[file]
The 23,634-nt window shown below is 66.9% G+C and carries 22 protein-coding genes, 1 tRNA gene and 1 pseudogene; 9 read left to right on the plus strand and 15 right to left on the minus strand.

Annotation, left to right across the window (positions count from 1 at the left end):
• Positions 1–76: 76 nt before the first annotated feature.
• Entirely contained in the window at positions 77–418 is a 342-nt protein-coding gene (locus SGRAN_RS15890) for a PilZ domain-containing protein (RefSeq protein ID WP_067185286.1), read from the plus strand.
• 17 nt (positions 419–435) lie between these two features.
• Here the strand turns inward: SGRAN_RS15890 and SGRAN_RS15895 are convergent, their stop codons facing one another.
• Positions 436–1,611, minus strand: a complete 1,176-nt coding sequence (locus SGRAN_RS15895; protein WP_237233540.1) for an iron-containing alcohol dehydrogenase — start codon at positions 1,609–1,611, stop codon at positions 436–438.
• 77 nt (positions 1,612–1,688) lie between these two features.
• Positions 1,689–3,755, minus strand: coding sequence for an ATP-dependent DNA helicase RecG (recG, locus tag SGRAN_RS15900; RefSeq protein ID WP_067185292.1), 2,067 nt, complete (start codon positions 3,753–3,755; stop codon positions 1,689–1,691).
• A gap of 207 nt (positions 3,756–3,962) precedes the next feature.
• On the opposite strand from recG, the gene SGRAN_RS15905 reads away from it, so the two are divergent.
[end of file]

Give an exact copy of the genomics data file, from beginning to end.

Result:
The 23,634-nt window shown below is 66.9% G+C and carries 22 protein-coding genes, 1 tRNA gene and 1 pseudogene; 9 read left to right on the plus strand and 15 right to left on the minus strand.

Annotation, left to right across the window (positions count from 1 at the left end):
• Positions 1–76: 76 nt before the first annotated feature.
• Entirely contained in the window at positions 77–418 is a 342-nt protein-coding gene (locus SGRAN_RS15890) for a PilZ domain-containing protein (RefSeq protein ID WP_067185286.1), read from the plus strand.
• 17 nt (positions 419–435) lie between these two features.
• Here the strand turns inward: SGRAN_RS15890 and SGRAN_RS15895 are convergent, their stop codons facing one another.
• Positions 436–1,611, minus strand: a complete 1,176-nt coding sequence (locus SGRAN_RS15895; protein WP_237233540.1) for an iron-containing alcohol dehydrogenase — start codon at positions 1,609–1,611, stop codon at positions 436–438.
• 77 nt (positions 1,612–1,688) lie between these two features.
• Positions 1,689–3,755, minus strand: coding sequence for an ATP-dependent DNA helicase RecG (recG, locus tag SGRAN_RS15900; RefSeq protein ID WP_067185292.1), 2,067 nt, complete (start codon positions 3,753–3,755; stop codon positions 1,689–1,691).
• A gap of 207 nt (positions 3,756–3,962) precedes the next feature.
• On the opposite strand from recG, the gene SGRAN_RS15905 reads away from it, so the two are divergent.